I'm tempted to pull the valve cover just to see how bad are the head components looking but as I have no gasket kit I will wait to avoid the vehicle to be "out of service". I've read that replacing one quart of engine's oil with diesel fuel can help cleaning all carbon deposits, read also that adding diesel fuel to the gas tank will make the same, and pouring water trough the carburetor will make some celaning as well. So, there are too many old-school techiniques but not sure if they are all right.

 

Regarding the misfires, I've noticed some improvement but still feel like the engine's rpm are not steady when idling. It feels like it is swinging around an rpm value but does not keep the same rpm all the time, seems like a delayed compensation from the closed loop system or an intermitent signal to the ECU, I'm just guessing.

 

By the moment I will set the timing again to the factory spec and replace the air filter. Looking forward to your coments.

 

 

Regards.

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#18 Moses Ludel

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Posted 19 July 2015 - 03:41 PM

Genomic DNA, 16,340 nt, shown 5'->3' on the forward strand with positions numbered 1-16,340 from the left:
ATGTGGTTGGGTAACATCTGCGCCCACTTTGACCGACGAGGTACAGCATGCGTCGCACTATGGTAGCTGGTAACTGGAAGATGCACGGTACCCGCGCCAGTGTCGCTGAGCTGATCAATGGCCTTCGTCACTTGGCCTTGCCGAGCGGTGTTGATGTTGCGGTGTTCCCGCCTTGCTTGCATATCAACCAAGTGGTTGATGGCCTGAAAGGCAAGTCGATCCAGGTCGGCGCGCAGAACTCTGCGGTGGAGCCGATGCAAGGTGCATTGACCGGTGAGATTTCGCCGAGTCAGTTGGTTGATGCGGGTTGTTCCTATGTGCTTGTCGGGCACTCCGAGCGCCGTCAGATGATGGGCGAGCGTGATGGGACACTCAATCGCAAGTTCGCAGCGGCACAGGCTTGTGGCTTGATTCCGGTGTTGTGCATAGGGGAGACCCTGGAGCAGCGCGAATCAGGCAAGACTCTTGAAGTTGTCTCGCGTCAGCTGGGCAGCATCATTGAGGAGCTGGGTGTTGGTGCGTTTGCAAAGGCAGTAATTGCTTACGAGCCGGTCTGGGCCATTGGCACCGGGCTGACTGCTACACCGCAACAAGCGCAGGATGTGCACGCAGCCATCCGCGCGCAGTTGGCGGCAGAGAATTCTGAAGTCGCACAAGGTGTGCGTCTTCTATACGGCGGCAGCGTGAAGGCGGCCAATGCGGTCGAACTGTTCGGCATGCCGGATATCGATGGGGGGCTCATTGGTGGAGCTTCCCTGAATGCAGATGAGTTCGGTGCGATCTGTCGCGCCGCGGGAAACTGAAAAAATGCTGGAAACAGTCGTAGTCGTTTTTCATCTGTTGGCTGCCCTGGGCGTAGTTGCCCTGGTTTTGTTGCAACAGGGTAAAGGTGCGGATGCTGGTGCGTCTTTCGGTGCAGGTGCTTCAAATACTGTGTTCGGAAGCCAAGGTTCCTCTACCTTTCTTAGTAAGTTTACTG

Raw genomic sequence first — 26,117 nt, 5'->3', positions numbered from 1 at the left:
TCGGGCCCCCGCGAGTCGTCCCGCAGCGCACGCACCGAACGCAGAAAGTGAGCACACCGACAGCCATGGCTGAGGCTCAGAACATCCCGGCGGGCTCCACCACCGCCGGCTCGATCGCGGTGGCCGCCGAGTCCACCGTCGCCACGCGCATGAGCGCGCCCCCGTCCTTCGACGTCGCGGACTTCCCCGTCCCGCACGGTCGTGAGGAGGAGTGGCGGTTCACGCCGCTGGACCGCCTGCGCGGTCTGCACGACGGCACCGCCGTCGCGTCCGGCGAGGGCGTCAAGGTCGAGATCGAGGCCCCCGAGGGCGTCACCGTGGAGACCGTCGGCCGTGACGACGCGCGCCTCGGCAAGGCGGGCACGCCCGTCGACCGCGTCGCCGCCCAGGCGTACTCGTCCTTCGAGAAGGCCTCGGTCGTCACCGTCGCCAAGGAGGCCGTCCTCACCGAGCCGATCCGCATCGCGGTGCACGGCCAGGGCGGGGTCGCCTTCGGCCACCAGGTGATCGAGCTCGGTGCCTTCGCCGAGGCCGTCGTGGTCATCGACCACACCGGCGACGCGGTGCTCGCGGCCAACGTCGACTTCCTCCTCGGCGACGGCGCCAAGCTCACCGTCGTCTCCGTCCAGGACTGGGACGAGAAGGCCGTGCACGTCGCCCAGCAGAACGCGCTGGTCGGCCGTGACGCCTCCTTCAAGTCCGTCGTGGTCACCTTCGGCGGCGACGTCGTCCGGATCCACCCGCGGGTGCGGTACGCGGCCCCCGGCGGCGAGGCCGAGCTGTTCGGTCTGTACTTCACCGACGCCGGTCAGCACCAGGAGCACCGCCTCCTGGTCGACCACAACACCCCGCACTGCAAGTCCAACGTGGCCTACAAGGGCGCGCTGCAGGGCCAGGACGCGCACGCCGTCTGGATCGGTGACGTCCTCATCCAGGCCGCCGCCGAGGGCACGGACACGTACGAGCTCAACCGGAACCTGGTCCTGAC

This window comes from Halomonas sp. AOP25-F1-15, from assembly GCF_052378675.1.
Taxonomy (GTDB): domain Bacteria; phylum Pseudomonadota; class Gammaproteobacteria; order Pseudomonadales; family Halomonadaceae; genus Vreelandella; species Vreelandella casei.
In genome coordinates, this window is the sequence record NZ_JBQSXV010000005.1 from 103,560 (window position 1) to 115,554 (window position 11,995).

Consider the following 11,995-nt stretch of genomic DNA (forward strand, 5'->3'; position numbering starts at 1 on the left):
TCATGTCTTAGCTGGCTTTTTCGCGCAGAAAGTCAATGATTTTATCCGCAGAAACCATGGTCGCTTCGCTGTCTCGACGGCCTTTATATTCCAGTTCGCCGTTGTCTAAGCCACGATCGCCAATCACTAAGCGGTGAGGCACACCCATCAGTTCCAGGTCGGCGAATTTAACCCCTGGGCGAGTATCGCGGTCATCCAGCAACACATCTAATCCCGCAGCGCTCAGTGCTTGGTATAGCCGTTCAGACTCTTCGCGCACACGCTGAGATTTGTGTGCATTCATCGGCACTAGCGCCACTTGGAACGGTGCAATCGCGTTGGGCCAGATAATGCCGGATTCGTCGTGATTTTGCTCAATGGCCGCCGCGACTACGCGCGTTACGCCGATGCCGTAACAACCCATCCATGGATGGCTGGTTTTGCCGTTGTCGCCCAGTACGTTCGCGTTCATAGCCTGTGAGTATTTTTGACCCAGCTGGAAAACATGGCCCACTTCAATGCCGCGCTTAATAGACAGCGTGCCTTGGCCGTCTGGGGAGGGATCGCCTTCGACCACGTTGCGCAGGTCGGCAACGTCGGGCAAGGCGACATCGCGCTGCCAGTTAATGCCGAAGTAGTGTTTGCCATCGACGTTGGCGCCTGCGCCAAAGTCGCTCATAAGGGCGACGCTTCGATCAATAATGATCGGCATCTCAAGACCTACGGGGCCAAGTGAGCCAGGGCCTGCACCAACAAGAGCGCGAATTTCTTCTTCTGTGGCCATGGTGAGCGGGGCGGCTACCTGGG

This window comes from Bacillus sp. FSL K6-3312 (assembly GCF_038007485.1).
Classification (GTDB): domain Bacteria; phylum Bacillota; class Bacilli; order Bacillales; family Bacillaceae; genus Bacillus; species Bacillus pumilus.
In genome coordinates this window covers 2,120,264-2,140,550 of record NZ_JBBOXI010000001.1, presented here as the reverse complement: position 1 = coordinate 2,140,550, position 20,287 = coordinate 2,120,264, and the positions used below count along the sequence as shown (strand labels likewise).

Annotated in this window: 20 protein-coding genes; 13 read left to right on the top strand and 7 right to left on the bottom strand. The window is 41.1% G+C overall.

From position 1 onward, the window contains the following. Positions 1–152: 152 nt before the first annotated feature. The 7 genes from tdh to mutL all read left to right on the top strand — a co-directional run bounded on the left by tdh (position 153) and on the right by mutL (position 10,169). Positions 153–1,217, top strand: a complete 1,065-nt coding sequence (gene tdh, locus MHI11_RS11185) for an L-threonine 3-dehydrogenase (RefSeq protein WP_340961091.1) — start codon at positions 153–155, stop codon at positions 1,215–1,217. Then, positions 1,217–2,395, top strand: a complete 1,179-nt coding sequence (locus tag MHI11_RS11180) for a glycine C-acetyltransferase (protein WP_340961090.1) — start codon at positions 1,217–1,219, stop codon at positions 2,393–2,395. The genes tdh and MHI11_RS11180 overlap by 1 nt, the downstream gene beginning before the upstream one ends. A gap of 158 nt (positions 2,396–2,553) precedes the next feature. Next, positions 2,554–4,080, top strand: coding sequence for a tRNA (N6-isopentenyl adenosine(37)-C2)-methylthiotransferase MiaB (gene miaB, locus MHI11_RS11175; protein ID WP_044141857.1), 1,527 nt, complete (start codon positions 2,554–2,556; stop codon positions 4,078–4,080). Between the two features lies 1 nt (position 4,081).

Alberto...I see the dramatic drop in some of your emissions levels.  The spark plugs are revealing:  #2 cylinder is not getting optimal combustion and likely misfires.  Spark plug cables, cap and rotor are new?  These plugs look like they could use replacing...What is the cranking compression on #2 cylinder?  Where did the single, fuel rich spark plug fit?  Was that enrichment fouling from before the latest tune?

 

Best fuel efficiency is typically at the maximum timing advance just short of detonation (ping).  This increases manifold vacuum.  Peak vacuum (again short of ping) is desirable for performance and fuel efficiency.

 

Timing advance closely relates to horsepower, and horsepower equals BTUs (approximately 45 BTUs per horsepower).  Carbureted engines in the emissions era are "detuned" to produce less fuel-enriched power.  Since the driver controls the throttle, the only built-in emissions remedies are spark timing to lower emissions and lean mixtures—but only to the point of detonation and way below the point of creating pre-ignition.